In the Petitioner’s short time with me at the firm, I know him to be a diligent, curious, thoughtful, and intelligent young man. His parents have done a wonderful job in inculcating the right attitude and values in him, which I know will be a boon both to the bar and the bench.
When I asked him what he wanted to accomplish in his legal career, he said, I’d like to make my parents proud, and to be well-off enough to ensure that they would be able to live the rest of their lives comfortably. I spoke about change earlier, and in this current political climate, I am even considering being an MP further down the road. But most importantly, as my mother always says, “We are here to serve. That is your purpose in life. You help others in need to the best of your ability.” I intend to live by that principle.”
I resonate entirely with the Petitioner’s mother on that. The life of a lawyer is a life in the service of others, not the lawyer’s own interests. I would like to believe if we took that as our starting point for our work and outlook in life and in law, the rest takes care of itself.
On the strength of that statement by the Petitioner alone, I feel confident in submitting the Petitioner possesses the requisite good character to be a fit and proper person to be called to the bar. I believe his time under my friend Mr K Shanmuga was undoubtedly a fruitful and enlightening period. I have known Mr K Shanmuga well before we were called to the bar on the same day and know him to be an excellent lawyer.
Although we are peers, he has always served as a role model of the kind of lawyer I aspire to be – frighteningly intelligent, thoroughly well-read and articulate – all the traits that also make him a trusted but a rather annoying friend at times. 9 months with Mr K Shanmuga is akin to at least a 3-year undergraduate degree; however, in the Petitioner’s words, Unfortunately, a big chunk of my pupillage was spent at home due to Covid and MCO. I felt that I missed out a lot in terms of real-world legal experience, especially considering the fact that K. Shanmuga was my master. However, I enjoyed my time at Kanesalingam & Co. and truthfully, …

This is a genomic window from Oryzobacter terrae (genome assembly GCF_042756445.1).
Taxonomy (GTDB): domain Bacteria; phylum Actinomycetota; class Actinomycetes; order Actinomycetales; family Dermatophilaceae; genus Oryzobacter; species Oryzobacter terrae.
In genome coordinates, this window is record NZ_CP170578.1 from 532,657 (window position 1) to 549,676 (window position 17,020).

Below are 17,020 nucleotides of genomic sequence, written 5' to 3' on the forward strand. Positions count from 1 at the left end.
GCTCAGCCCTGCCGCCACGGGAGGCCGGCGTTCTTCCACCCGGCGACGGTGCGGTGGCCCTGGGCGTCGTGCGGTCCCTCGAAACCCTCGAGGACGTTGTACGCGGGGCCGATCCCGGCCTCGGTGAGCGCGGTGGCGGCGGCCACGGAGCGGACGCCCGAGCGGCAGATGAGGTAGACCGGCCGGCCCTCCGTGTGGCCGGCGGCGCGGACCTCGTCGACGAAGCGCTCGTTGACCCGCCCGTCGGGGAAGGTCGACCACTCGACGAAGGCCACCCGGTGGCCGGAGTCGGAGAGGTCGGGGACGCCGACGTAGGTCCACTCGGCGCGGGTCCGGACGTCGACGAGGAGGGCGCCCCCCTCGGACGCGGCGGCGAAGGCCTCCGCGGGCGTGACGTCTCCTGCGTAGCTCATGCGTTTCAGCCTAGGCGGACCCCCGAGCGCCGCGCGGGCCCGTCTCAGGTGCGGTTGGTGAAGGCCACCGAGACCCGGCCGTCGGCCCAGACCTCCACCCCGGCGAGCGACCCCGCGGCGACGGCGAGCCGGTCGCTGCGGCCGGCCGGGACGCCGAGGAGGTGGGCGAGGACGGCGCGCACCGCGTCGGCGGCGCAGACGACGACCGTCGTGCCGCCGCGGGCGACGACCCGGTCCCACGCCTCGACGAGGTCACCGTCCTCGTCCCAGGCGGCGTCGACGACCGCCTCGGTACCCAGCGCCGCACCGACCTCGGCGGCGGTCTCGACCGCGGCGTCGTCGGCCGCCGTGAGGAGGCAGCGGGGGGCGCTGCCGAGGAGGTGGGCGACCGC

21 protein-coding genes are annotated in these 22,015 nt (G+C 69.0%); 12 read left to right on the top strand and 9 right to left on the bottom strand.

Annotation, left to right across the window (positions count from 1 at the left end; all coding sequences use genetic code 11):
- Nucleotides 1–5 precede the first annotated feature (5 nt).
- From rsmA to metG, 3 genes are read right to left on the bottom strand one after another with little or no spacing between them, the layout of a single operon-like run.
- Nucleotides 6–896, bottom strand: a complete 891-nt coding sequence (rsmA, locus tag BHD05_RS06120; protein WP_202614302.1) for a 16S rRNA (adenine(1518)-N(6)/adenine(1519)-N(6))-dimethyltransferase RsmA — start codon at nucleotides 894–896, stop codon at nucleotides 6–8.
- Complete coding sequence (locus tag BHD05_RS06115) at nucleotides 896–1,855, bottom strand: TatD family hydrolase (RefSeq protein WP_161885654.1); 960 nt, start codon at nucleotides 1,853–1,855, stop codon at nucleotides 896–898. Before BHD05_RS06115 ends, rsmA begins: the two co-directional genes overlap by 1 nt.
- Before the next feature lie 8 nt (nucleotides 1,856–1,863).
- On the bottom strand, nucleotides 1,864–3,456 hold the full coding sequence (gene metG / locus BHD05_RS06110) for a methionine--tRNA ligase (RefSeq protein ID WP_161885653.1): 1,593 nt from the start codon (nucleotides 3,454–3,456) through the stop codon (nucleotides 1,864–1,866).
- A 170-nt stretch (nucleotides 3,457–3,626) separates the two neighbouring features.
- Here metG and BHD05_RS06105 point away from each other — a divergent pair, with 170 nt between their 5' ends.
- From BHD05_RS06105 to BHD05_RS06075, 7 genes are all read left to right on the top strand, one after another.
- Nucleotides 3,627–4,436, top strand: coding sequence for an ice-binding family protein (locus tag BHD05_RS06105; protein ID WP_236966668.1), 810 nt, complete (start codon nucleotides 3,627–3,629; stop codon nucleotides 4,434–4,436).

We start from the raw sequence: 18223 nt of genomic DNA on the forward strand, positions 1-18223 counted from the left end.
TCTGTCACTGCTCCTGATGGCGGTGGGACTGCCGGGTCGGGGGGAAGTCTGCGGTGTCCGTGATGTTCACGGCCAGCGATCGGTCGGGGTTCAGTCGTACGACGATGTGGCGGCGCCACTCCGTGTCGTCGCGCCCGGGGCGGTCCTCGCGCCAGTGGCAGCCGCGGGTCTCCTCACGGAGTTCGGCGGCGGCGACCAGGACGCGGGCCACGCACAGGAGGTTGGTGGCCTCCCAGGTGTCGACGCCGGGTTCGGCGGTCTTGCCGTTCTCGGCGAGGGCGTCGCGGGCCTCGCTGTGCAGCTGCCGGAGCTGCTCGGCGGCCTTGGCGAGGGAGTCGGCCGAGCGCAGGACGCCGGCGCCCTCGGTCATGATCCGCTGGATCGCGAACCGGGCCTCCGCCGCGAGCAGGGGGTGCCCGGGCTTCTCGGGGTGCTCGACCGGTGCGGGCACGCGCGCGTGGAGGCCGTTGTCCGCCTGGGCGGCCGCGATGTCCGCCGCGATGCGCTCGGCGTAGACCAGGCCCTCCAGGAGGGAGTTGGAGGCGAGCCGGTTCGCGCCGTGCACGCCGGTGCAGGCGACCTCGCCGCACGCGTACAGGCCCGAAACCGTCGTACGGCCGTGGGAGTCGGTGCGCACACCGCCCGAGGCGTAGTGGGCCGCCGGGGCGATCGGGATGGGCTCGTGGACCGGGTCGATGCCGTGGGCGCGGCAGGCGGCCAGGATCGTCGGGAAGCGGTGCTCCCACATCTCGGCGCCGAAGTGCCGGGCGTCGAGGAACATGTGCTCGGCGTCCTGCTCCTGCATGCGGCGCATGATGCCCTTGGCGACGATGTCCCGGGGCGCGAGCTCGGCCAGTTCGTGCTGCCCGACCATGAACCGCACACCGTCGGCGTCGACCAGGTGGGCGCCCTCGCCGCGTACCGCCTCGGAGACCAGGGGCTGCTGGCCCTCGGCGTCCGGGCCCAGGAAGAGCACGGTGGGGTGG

I want to reassure the Petitioner that the feeling where Mr K Shanmuga and the other partner, Mr Jeya Kumar, are concerned is mutual. My Lord, the present pandemic has made starting and building a career much more challenging simply because legal work has become scarce and the fees even more miserable than before; there are now even fewer places for so many. In such a climate, only those with the requisite skillset, attitude and right network will survive the culling to come; and I have every faith the Petitioner will be amongst the survivors that will go on to flourish.
My Lord, the Petitioner would like to thank his parents who are his only role models. He wrote, They continue to inspire us with their principles and dedication in whatever it is they do. This is what I aspire to, My Lord, for my children to say such nice things about me later. He also wants to extend thanks to his younger brother, Pushan Qin Nathan, and his friends at University, at the bar, and everyone at Messrs Kanesalingam & Co. for their support, companionship, and guidance.
My Lord, I submit the Petitioner’s cause papers are in order; that my learned friends would have no objection to the cause papers.
I pray that the Petitioner be admitted and enrolled as an advocate and solicitor of the High Court of Malaya.
Called on 10.12.2020.